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Instructor Class Description

Time Schedule:

Paul Boynton
ASTR 211
Seattle Campus

The Universe and Change

Gravity as central to the form and evolution of the universe. Conceptual formulation of gravity from the Renaissance to Einstein. Its consequences from the falling of an apple to the slowing of the expansion of the universe. Offered: W.

Class description

Student learning goals

General method of instruction

REQUIRED TEXT: Cosmology: A Cosmic Perspective (available from ASUW Lecture Notes, HUB)

Recommended preparation

There are no prerequisites for this course; but a good preparation would be provided by Astronomy 101, 102, or 150, or one quarter of college physics. We do assume each student has retained some skills in geometry and algebra from high school. It would be helpful to bring some curiosity about how we have come to live in a world whose values and view of reality are profoundly affected by the apparent success of science and thechnology.

Class assignments and grading

Course Overview

Modern physical science is based on a distinctly late-Renaissance worldview whose character was shaped largely in the 16th and 17th centuries with major contributions from Copernicus, Galileo, Kepler and Newton. However, the roots of this particular mode of thinking about the physical world can be traced as far back as Classical Greece. In The Universe and Change, we attempt to reveal the development of scientific inquiry by examining in four eras (Classical Greece, Hellenism, the Renaissance, and the Twentieth Century) the solutions to a crucial puzzle posed by visual observations of the night sky that suggest underlying order in the celestial realm. This series of struggles in problem-solving reveals not only the success and power of this modern way of knowing the world, but also its inherent limitations.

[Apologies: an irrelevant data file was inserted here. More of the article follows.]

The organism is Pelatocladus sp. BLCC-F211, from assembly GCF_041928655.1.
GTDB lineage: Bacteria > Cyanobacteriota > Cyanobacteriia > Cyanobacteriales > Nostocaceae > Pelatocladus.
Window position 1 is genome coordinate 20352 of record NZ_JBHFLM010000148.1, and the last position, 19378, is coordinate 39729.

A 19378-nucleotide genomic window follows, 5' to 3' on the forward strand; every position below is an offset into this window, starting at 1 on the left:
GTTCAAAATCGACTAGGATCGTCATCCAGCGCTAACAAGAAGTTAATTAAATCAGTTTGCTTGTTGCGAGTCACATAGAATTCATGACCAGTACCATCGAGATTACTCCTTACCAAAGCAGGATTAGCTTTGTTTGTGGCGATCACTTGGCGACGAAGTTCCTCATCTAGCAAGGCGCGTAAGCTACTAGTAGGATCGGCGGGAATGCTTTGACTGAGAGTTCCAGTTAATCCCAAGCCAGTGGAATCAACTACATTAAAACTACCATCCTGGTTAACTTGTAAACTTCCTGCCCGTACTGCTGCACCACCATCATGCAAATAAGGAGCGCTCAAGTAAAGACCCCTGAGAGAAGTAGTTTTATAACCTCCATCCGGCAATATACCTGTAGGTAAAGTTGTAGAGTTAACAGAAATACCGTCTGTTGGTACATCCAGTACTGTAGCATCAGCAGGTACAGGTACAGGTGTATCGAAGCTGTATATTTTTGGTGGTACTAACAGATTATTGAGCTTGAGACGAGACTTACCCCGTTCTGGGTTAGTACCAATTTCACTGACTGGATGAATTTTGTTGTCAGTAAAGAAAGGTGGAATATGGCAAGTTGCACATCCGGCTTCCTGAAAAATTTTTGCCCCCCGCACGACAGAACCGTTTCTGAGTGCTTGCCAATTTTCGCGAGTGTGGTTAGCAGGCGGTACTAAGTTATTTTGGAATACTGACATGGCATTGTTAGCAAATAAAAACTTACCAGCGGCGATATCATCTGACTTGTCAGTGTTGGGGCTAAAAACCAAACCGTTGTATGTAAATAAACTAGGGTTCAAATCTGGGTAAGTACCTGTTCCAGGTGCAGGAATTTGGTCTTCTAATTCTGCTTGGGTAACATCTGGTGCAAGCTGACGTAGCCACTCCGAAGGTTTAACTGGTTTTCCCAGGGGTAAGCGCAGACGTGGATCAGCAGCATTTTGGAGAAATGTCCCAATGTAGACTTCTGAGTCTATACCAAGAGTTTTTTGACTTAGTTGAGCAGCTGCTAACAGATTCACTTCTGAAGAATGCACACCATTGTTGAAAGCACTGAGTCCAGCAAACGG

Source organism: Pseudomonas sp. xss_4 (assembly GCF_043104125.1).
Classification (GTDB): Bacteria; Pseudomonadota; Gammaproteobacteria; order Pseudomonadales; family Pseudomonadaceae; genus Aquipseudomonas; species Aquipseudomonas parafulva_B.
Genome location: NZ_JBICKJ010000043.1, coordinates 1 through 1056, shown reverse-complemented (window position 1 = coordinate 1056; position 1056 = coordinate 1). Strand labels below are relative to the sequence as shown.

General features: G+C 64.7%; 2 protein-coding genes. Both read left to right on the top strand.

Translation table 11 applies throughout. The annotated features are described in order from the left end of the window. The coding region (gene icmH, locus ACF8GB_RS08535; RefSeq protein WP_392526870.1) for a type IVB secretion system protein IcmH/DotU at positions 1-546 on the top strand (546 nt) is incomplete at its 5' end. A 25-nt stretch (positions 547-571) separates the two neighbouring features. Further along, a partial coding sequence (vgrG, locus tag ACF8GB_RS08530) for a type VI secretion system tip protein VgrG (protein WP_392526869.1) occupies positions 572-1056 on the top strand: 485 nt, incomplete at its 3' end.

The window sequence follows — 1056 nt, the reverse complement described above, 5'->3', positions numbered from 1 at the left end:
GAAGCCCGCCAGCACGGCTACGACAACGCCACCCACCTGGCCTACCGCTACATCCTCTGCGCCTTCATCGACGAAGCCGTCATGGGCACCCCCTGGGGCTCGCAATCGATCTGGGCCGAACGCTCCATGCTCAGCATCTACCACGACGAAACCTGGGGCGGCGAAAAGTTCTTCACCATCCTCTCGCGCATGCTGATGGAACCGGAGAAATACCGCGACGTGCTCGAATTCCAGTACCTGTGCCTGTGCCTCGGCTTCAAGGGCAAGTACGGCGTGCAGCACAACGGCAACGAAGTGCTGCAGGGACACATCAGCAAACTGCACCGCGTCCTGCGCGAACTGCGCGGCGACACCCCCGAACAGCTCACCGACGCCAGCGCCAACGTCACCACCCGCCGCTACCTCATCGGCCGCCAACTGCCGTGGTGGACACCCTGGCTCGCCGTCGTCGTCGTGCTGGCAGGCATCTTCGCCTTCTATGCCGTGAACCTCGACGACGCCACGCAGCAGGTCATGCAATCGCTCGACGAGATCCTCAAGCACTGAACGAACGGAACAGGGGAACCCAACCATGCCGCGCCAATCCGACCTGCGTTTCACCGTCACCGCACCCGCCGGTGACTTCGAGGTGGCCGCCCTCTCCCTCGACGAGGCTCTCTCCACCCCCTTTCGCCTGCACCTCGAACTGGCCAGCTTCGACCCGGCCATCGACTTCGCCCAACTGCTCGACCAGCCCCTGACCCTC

The primary theme of the examples studied here is the phenomenon of gravitation. Examining this theme reveals how our approach to understanding the physical world has taken several forms over the past two millennia. We will see that universal gravitation not only solves the historical problem of interpreting earth-bound observation of the motions of the Sun, Moon and planets, but also leads to the 20th century realization that gravity is intimately involved in determining the structure of the universe from the largest scale (cosmological) to the smallest (atomic and nuclear). Consequentially, gravity is a central player in setting up conditions for life in the universe.

Two, one-hour quizzes, a midterm, weekly homework, two projects, and a final exam.


The information above is intended to be helpful in choosing courses. Because the instructor may further develop his/her plans for this course, its characteristics are subject to change without notice. In most cases, the official course syllabus will be distributed on the first day of class.
Additional Information
Last Update by Ana M. Larson
Date: 12/22/2000